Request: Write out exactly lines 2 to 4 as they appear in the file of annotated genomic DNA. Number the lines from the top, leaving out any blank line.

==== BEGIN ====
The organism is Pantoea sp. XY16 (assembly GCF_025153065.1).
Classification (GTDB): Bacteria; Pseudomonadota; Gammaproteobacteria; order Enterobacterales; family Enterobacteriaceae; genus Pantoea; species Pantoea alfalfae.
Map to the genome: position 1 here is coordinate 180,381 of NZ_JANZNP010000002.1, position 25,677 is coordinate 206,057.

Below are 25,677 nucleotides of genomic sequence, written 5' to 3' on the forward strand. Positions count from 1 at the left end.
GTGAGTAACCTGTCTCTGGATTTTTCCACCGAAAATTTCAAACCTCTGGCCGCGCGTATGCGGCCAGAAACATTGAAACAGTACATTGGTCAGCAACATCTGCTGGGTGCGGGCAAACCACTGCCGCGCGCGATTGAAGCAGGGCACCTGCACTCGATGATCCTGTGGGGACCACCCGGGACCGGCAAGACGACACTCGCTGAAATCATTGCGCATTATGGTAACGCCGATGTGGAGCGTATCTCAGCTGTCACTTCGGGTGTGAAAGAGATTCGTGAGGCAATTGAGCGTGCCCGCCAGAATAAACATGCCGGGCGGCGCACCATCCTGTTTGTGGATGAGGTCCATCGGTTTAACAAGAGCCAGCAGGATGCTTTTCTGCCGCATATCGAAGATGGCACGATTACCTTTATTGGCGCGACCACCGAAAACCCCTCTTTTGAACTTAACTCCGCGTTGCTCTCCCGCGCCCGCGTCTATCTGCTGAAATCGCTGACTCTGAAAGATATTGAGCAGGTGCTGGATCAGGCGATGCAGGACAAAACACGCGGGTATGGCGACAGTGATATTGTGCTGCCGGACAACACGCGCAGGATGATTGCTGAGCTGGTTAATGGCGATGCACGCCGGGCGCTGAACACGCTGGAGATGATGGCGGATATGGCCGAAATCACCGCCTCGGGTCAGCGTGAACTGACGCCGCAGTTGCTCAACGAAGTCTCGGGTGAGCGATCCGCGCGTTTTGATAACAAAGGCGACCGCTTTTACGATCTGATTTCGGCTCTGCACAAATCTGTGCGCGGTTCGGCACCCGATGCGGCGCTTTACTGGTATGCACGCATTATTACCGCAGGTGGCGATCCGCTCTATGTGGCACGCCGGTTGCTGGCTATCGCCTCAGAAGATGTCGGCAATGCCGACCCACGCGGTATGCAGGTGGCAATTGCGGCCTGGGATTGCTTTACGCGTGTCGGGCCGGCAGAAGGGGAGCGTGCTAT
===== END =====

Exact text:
Classification (GTDB): Bacteria; Pseudomonadota; Gammaproteobacteria; order Enterobacterales; family Enterobacteriaceae; genus Pantoea; species Pantoea alfalfae.
Map to the genome: position 1 here is coordinate 180,381 of NZ_JANZNP010000002.1, position 25,677 is coordinate 206,057.

Below are 25,677 nucleotides of genomic sequence, written 5' to 3' on the forward strand. Positions count from 1 at the left end.